“Winning this prize has given Gunja more confidence and she has become even more dedicated to learning and showing other BSS students how it’s possible to progress,” Rajan said.

This is the first education hurdle many kids from BSS need to manage, moving from the more cloistered BSS environment out into the world of a government school. Rajan and her team monitor every child. They’re taken to school each day in a BSS bus, call into BSS to have a meal and their homework checked and at the same time have their frame of mind assessed.

“Gunja always tells us she is so proud to be a student of BSS,” Rajan said. “She is a number one star, in my opinion, an example of what can be achieved by the poor Dalit children.”

Gunja lives in a leper community on the outskirts of Varanasi, India. Buddha’s Smile School currently looks after 35 children from this community.

“I discovered her community in 2006,” Rajan said  “A leper woman who knocked on the school gate asked me to visit the community and asked if the children could be given an opportunity to attend school at BSS.  No one cares or pays attention to them, she told me,  because they are the children of lepers.”

Gunja was among the first batch of children BSS took and  she has always wanted to become an artist one day, Rajan says.

“Today we can see the huge changes she has made,” Rajan said. “Her hidden talents are shining through and Gunja can finally see that it might be possible for her to live her dream. She may truly become an ARTIST one day.”

Gunja is now in 6th grade. She is intelligent, vital and, as Rajan says, “she knows the value of herself and is a proud young girl.”

However, in her government school Gunja cannot tell anyone she comes from a leper community.  “So this is another reason the girl’s dormitory we are building will be so helpful. It will keep Gunja and the other girls safe for the future,” Rajan said.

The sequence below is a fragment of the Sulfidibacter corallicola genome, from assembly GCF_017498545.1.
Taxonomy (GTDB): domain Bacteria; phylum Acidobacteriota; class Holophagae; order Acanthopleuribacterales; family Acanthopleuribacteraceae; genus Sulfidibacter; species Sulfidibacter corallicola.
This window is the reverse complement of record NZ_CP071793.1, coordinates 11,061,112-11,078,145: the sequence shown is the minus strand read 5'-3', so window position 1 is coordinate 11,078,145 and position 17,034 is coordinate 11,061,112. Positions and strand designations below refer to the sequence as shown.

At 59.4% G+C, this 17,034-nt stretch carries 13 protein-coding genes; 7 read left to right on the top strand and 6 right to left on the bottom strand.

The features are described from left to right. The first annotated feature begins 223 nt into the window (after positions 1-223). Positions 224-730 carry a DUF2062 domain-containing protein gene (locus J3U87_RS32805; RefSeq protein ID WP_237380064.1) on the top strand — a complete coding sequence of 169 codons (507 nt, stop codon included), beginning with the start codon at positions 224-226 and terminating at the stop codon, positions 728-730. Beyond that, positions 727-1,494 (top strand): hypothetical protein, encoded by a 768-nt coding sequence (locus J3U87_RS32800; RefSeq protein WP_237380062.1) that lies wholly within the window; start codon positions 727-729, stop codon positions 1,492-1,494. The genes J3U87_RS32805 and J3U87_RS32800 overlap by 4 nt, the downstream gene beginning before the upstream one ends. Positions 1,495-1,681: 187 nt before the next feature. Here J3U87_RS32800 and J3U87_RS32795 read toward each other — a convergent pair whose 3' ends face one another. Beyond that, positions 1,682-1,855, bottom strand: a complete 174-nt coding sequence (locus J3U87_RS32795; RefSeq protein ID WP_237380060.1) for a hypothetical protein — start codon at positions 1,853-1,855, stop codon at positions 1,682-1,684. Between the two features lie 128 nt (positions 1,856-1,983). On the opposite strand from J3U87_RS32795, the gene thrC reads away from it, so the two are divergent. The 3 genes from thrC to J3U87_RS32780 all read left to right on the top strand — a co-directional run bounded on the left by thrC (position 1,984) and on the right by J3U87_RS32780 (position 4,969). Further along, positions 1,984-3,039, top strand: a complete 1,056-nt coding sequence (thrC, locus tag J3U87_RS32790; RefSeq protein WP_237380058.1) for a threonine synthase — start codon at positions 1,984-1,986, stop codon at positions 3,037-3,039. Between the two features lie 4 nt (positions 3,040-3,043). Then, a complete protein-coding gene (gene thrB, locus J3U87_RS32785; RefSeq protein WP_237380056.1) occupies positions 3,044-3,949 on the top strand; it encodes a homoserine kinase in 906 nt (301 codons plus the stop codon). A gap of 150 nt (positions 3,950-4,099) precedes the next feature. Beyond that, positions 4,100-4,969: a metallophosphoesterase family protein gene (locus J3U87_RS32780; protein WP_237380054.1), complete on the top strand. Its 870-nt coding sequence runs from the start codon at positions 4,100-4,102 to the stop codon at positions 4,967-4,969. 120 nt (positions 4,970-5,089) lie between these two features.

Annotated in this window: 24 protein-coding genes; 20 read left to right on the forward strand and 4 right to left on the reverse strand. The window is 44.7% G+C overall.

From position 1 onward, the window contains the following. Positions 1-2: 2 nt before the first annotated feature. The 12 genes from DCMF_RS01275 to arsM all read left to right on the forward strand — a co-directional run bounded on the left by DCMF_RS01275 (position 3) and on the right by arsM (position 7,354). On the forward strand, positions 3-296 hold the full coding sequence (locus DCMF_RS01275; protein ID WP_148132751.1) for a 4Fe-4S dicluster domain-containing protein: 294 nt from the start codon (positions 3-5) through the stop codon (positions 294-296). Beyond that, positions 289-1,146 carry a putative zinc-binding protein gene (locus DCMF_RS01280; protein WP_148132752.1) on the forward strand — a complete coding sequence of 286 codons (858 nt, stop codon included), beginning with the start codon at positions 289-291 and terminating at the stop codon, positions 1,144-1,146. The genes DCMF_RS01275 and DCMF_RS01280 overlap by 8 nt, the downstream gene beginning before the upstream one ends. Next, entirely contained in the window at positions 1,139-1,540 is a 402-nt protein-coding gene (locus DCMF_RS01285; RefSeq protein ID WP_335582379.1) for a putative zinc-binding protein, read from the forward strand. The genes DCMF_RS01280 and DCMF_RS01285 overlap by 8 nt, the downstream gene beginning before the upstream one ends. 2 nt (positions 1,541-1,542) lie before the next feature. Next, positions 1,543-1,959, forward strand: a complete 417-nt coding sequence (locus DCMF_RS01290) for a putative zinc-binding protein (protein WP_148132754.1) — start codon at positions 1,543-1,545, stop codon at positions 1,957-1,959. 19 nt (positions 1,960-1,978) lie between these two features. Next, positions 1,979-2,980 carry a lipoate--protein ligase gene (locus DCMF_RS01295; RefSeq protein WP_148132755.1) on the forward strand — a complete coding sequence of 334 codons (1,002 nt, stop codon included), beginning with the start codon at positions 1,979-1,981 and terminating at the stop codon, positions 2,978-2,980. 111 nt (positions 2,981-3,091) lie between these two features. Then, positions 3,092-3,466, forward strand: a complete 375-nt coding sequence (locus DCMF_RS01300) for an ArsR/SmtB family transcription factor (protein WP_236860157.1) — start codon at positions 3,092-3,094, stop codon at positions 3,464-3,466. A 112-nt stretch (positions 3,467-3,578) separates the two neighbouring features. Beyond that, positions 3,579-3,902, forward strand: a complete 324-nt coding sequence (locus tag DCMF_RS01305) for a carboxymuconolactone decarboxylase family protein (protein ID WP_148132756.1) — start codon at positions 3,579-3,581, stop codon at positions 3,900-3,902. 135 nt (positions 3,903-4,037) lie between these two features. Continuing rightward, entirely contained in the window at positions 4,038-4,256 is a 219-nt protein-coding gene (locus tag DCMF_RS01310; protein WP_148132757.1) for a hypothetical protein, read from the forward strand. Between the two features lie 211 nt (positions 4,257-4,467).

This is Puja’s Story


Puja has Down’s Syndrome. In 2012 when Rajan found her she was twelve years old, sitting alone, in a corner of a Chaukaghat railway station community shanty house. She’d never learnt to speak and no one in her family bothered trying to talk to her.

“I wonder why Puja has lived this long,” her mother said to Rajan.

And that is when Rajan decided she must get Puja into BSS so they could teach her as much as possible.

Over the past few years, Puja has slowly developed and has opened up to all the BSS teachers, who have taken a special interest in helping Puja and motivating her.

“Everyone tried to help develop her social skills. At first she did not want to come to school and was not interested once she got here, but we all helped and now she looks forward to attend Buddha’s Smile School each day,” Rajan said.

“We’d show her things from my ‘magic bag’ and soon she became interested to learn through the toys and pretty things.  Now she never misses a day. Puja loves to color in her notebooks and also to dance,” Rajan said.

“I’m planning to have a dance teacher work with her. Just like our deaf mute student, Deepak, who can now play the tabla (drum) I believe one day Puja will also find her talent which she can develop to make a better life for herself.”



Let’s keep him coming to school!

Badal, pleased to have arrived at Buddha’s Smile School

This motivated child of Buddha’s Smile School, studying in Class 1, is so excited to come to school everyday!

This week, he overslept and almost missed the school bus. But no worries! He so didn’t want to miss school, he ran to get on the bus and came to school without his clothes on!

Help us make sure he and others like him can keeping coming to school by making a donation today. We’ve raised 27 of the 43 scholarships we need for this year – but we need your help to cover the rest. Sponsor a child today.

Buddha’s Smile School is short of funds to cover 43 students this year. In just one month, with your amazing support, we’ve raised enough to cover 27 of these students. Help us cover the costs for the last 16! A full-year primary or middle school scholarship at BSS is just $400 USD a year or $33 USD a month. A donation of any amount helps. Make a donation today!



BSS student enters National Cadet Corps

BSS Samsher NCC certificate 8-15Getting ahead in India when you are from a family of beggars and of the untouchable caste is a major achievement. Growing up in a slum with alcoholics, little food and shelter and probably a daily beating or two can either make or break a child.

Buddha’s Smile School, in Varanasi, India has produced many winners since it began in 2003. One of them, pictured left, is Samsher who as a long time student of BSS has now gained entry to the NCC, India’s prestigious National Cadet Corp.

Samsher might find he has to spend the next few years waking early and studying hard, but thanks to Buddha’s Smile School and his own hard work, his future, released from the unhealthy lifestyle and poverty of the slums, is assured.

Well done, Samsher. You make us proud.



Priyanka, the girl who loves school

Priyanka now 14 yrs old